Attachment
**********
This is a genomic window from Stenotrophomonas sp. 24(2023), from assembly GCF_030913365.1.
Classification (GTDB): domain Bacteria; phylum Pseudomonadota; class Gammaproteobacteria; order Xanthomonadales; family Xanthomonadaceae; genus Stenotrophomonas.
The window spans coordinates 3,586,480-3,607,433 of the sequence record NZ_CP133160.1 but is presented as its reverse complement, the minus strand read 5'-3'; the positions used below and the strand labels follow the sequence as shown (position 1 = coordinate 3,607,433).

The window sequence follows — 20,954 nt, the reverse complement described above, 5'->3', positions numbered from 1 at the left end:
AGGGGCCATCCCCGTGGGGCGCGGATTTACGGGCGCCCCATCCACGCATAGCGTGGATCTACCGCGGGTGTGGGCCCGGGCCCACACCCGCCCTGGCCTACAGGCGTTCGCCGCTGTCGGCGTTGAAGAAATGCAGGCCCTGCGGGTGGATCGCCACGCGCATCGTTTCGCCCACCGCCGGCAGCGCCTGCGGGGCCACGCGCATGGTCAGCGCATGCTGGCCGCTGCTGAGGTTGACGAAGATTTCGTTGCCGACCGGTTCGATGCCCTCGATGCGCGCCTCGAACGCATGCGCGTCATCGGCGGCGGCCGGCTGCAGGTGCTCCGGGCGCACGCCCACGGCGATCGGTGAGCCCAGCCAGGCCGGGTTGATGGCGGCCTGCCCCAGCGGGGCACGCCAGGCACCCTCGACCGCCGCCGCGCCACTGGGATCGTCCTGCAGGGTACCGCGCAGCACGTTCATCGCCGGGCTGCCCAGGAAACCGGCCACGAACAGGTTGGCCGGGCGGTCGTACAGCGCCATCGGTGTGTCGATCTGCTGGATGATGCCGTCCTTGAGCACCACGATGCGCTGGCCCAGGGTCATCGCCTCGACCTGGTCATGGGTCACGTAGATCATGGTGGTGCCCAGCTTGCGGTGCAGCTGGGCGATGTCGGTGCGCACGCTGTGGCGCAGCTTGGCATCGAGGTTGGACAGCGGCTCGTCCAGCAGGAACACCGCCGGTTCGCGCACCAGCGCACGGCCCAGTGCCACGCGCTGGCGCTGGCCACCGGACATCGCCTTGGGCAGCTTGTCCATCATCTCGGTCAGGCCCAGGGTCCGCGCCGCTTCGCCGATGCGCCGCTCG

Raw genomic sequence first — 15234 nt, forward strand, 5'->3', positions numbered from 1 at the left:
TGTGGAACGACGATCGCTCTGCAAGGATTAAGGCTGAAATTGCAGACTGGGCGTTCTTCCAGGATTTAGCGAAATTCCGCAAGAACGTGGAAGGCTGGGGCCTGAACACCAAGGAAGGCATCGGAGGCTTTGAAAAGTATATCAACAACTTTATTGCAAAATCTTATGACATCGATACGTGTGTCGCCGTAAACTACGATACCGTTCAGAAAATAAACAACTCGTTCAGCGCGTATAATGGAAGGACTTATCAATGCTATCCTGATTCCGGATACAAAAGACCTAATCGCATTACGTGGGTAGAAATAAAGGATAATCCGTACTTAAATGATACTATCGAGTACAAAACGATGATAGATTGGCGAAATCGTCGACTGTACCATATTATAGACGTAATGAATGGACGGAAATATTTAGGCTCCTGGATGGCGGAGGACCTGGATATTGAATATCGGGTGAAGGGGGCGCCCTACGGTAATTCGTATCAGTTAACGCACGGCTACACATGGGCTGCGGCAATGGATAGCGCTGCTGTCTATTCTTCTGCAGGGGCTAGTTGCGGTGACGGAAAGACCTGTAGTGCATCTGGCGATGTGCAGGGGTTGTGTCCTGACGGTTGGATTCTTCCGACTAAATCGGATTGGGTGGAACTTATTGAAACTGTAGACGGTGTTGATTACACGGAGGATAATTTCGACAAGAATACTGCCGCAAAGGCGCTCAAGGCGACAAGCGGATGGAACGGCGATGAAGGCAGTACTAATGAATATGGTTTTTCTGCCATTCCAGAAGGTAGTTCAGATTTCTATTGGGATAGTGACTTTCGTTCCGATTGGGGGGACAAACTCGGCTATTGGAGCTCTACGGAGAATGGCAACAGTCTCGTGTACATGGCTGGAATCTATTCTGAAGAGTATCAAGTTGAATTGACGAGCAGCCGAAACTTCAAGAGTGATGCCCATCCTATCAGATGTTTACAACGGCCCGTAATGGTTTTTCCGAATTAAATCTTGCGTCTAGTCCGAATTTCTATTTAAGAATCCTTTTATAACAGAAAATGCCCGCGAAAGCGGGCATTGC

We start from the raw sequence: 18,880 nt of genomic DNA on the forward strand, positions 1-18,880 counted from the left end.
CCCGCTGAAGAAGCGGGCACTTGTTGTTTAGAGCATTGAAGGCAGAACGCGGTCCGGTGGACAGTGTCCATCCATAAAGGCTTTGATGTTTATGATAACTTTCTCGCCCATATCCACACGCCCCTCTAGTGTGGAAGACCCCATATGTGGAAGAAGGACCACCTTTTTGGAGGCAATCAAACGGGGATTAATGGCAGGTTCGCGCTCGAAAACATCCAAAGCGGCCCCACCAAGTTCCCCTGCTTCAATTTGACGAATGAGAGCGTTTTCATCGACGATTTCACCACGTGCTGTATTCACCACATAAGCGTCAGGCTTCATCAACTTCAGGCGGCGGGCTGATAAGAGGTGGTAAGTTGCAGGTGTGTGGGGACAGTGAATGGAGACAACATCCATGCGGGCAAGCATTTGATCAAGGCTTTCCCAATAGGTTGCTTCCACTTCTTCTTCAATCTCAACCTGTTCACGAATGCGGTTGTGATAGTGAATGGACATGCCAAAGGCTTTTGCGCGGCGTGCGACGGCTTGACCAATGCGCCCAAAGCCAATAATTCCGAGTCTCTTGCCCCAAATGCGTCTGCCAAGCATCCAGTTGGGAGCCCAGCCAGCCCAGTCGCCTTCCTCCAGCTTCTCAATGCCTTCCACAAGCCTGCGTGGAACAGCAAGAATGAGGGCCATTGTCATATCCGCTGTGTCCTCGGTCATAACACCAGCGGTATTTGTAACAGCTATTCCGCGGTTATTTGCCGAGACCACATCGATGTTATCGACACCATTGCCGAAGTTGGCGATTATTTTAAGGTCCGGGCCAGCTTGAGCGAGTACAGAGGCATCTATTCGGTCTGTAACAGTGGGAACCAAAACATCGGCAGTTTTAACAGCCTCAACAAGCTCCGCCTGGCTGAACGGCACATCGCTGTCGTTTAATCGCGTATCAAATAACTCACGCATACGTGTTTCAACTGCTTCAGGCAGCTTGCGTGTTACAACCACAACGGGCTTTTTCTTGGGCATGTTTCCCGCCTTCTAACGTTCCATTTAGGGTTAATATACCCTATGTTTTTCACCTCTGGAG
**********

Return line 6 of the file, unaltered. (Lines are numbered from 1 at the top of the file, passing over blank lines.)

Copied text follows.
Raw genomic sequence first — 15234 nt, forward strand, 5'->3', positions numbered from 1 at the left: